|Scientific Name:||Pipistrellus pipistrellus (Schreber, 1774)|
|Taxonomic Notes:||The species has recently been separated into two species, P. pipistrellus and P. pygmaeus. Their respective distribution and status are not yet fully clarified (Simmons 2005).|
|Red List Category & Criteria:||Least Concern ver 3.1|
|Assessor(s):||Hutson, A.M., Spitzenberger, F., Aulagnier, S., Coroiu, I., Karataş, A., Juste, J., Paunovic, M., Palmeirim, J. & Benda, P.|
|Reviewer(s):||Hutson, A.M., Racey, P.A. (Chiroptera Red List Authority) & Temple, H. (Global Mammal Assessment Team)|
The species is widespread and abundant, and there is no evidence of current significant population decline. Consequently it is assessed as Least Concern.
|Previously published Red List assessments:|
|Range Description:||Pipistrellus pipistrellus is a widespread western Palaearctic species with a range extending from the British Isles through southern Scandinavia, much of Europe (including all the Mediterranean countries, but with the exception of northern Fennoscandia) to the Volga and Caucasus; and through parts of north-western Africa (mountainous areas of Morooco, Algeria and Tunisia, also in Cyrenaica in Libya) and south-west Asia to central and eastern Asia (China, India, Myanmar). Its detailed distribution, as distinct from that of the recently-differentiated P. pygmaeus, is still to be established. It occurs from sea level to 2,000 m.|
Native:Afghanistan; Albania; Algeria; Andorra; Armenia; Austria; Azerbaijan; Belarus; Belgium; Bosnia and Herzegovina; Bulgaria; China; Croatia; Cyprus; Czech Republic; Denmark; Estonia; Finland; France (Corsica); Georgia; Germany; Gibraltar; Greece (East Aegean Is., Kriti); Holy See (Vatican City State); Hungary; India (Jammu-Kashmir); Iran, Islamic Republic of; Ireland; Israel; Italy (Sardegna, Sicilia); Kazakhstan; Latvia; Lebanon; Libya; Liechtenstein; Lithuania; Luxembourg; Macedonia, the former Yugoslav Republic of; Malta; Moldova; Monaco; Montenegro; Morocco; Myanmar; Netherlands; Norway; Pakistan; Poland; Portugal; Romania; Russian Federation; San Marino; Serbia; Slovakia; Slovenia; Spain (Baleares); Sweden; Switzerland; Taiwan, Province of China; Tunisia; Turkey; Ukraine; United Kingdom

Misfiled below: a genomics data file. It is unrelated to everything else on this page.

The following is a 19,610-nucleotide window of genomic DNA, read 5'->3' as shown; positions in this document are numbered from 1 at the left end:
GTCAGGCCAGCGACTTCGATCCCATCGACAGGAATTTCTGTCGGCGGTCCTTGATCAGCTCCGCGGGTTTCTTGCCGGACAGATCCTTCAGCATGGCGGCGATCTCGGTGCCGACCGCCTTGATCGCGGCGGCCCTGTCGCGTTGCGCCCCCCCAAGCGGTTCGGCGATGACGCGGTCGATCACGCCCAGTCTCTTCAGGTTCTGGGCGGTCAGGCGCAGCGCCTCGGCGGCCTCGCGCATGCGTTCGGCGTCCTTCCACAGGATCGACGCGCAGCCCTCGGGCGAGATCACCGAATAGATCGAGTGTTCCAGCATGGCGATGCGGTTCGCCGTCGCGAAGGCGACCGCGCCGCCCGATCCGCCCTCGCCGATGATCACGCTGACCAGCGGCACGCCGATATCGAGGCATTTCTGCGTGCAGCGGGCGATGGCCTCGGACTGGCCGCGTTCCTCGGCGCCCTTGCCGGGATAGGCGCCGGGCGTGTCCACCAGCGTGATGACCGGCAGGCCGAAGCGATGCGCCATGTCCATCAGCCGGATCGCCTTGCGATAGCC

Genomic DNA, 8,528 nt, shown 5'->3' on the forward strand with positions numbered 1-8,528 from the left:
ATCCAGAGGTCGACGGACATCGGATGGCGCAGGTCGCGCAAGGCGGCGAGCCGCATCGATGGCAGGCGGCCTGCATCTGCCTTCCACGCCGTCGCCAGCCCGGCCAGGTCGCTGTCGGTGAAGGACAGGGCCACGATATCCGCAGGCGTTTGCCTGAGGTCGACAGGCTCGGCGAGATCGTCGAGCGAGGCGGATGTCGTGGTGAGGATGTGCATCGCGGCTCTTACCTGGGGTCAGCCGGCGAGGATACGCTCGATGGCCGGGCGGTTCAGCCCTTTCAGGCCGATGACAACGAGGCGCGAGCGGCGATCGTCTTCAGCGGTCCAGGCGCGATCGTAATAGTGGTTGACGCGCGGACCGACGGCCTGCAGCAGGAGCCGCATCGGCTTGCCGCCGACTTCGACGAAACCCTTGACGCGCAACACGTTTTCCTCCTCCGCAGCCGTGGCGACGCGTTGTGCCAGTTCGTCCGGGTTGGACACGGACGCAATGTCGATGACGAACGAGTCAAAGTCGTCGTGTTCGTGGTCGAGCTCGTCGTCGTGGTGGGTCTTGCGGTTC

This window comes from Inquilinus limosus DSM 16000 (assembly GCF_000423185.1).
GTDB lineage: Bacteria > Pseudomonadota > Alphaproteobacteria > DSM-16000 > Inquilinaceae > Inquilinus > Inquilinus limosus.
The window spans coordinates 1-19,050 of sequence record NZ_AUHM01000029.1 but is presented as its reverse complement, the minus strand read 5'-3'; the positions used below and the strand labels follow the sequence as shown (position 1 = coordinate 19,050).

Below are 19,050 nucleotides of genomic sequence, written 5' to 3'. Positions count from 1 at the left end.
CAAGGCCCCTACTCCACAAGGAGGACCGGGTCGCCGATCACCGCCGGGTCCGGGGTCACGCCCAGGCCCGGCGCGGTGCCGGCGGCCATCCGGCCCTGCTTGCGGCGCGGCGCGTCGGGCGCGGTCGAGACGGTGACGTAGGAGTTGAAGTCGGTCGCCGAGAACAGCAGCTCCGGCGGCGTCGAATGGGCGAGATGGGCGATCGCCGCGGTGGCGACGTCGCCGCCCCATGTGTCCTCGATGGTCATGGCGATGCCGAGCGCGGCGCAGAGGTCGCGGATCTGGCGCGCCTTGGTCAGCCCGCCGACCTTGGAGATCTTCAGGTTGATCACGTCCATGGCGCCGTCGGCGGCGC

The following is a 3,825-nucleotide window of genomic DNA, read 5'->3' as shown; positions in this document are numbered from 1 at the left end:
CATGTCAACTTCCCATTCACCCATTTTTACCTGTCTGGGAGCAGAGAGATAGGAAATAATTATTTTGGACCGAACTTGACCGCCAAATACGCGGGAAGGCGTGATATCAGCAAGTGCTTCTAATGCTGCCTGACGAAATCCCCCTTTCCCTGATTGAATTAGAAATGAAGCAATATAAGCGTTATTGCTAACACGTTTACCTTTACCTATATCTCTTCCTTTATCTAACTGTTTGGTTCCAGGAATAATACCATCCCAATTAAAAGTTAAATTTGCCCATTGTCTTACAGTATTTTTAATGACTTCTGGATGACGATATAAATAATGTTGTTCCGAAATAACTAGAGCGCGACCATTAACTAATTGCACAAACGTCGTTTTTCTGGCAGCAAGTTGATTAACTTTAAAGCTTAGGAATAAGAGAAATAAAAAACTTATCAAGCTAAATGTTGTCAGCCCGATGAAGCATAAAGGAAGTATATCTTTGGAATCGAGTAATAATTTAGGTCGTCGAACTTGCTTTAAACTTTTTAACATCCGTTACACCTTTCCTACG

|Range Map:||Click here to open the map viewer and explore range.|
|Population:||A widespread and abundant species, one of the most common bats in many parts of its range. Summer maternity colonies generally number 25-50 individuals, although colonies of as many as 200 have been recorded. In winter, it tends to occur singly or in small groups, although some very large groups have been recorded (e.g., up to 45,000 in caves in Romania and Slovakia) (Nagy and Szanto 2003). Significant declines have been recorded in some European countries (e.g. Britain), although in Britain at least the trend may now have stabilised (Battersby 2005). In Serbia in the urban areas P. pipistrellus has become less common due to displacement by P. kuhlii (M. Paunovic pers. comm. 2007). The same is also reported from the Russian Federation.|
|Current Population Trend:||Stable|
|Habitat and Ecology:||It forages in a variety of habitats including open woodland and woodland edges, Mediterranean shrubland, semi-desert, farmland, rural gardens and urban areas. It feeds on small moths and flies. Summer roosts are mainly found in buildings and trees, and individuals frequently change roost site through the maternity period. Most winter roost sites are located in crevices in buildings, although cracks in cliffs and caves and possibly holes in trees may also be used. It is not especially migratory in most of its range, but movements of up to 1,123 km have been recorded (Buresh 1941 in Hutterer et al. 2005). In at least parts of its range it seems to benefit from urbanisation (M. Sharifi pers. comm. 2005).|
|Movement patterns:||Full Migrant|
|Major Threat(s):||In parts of the range there is deliberate persecution as people do not want thousands of bats roosting in their buildings. As a high proportion of colonies are found in buildings, the species may be particularly vulnerable to other anthropogenic factors, such as disturbance, timber treatment and building renovation (Battersby 2005).|
It is protected under national law in most range states. It is also protected under international law through the Bonn Convention (Eurobats) and Bern Convention in parts of its range where these apply, and is included in Annex IV of the EU Habitats and Species Directive. It occurs in many protected areas. No specific conservation actions are known.
Adoption of bat-friendly practices in the construction and maintenance of buildings is a proposed action.
|Citation:||Hutson, A.M., Spitzenberger, F., Aulagnier, S., Coroiu, I., Karataş, A., Juste, J., Paunovic, M., Palmeirim, J. & Benda, P. 2008. Pipistrellus pipistrellus. The IUCN Red List of Threatened Species 2008: e.T17317A6968203.Downloaded on 20 November 2017.|
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